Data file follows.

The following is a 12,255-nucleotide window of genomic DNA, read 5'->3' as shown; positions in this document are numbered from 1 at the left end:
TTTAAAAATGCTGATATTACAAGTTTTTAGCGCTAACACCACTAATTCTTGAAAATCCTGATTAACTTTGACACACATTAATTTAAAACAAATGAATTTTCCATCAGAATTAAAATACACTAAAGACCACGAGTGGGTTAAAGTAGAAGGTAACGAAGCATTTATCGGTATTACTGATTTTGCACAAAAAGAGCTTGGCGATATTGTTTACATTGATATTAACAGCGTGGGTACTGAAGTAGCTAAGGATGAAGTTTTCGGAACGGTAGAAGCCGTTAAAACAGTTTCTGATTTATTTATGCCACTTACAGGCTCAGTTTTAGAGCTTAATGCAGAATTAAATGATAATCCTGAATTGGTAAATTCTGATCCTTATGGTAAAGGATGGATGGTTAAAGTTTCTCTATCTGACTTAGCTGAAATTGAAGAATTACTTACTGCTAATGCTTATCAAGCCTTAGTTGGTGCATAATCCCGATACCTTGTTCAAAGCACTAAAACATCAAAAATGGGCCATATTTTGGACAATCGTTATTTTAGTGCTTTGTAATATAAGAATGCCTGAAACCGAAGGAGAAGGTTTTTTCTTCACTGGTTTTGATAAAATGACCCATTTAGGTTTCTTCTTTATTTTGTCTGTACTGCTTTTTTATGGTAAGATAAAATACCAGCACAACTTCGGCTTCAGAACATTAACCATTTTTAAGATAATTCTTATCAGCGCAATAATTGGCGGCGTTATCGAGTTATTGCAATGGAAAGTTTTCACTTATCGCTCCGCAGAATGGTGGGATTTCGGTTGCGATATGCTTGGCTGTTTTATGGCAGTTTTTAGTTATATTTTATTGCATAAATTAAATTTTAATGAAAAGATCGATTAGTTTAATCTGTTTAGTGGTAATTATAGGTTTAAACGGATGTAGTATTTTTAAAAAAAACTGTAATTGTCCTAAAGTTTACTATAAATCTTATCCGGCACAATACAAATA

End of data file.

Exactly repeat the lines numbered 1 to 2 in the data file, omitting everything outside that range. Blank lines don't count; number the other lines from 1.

The following is a 12,255-nucleotide window of genomic DNA, read 5'->3' as shown; positions in this document are numbered from 1 at the left end:
TTTAAAAATGCTGATATTACAAGTTTTTAGCGCTAACACCACTAATTCTTGAAAATCCTGATTAACTTTGACACACATTAATTTAAAACAAATGAATTTTCCATCAGAATTAAAATACACTAAAGACCACGAGTGGGTTAAAGTAGAAGGTAACGAAGCATTTATCGGTATTACTGATTTTGCACAAAAAGAGCTTGGCGATATTGTTTACATTGATATTAACAGCGTGGGTACTGAAGTAGCTAAGGATGAAGTTTTCGGAACGGTAGAAGCCGTTAAAACAGTTTCTGATTTATTTATGCCACTTACAGGCTCAGTTTTAGAGCTTAATGCAGAATTAAATGATAATCCTGAATTGGTAAATTCTGATCCTTATGGTAAAGGATGGATGGTTAAAGTTTCTCTATCTGACTTAGCTGAAATTGAAGAATTACTTACTGCTAATGCTTATCAAGCCTTAGTTGGTGCATAATCCCGATACCTTGTTCAAAGCACTAAAACATCAAAAATGGGCCATATTTTGGACAATCGTTATTTTAGTGCTTTGTAATATAAGAATGCCTGAAACCGAAGGAGAAGGTTTTTTCTTCACTGGTTTTGATAAAATGACCCATTTAGGTTTCTTCTTTATTTTGTCTGTACTGCTTTTTTATGGTAAGATAAAATACCAGCACAACTTCGGCTTCAGAACATTAACCATTTTTAAGATAATTCTTATCAGCGCAATAATTGGCGGCGTTATCGAGTTATTGCAATGGAAAGTTTTCACTTATCGCTCCGCAGAATGGTGGGATTTCGGTTGCGATATGCTTGGCTGTTTTATGGCAGTTTTTAGTTATATTTTATTGCATAAATTAAATTTTAATGAAAAGATCGATTAGTTTAATCTGTTTAGTGGTAATTATAGGTTTAAACGGATGTAGTATTTTTAAAAAAAACTGTAATTGTCCTAAAGTTTACTATAAATCTTATCCGGCACAATACAAATA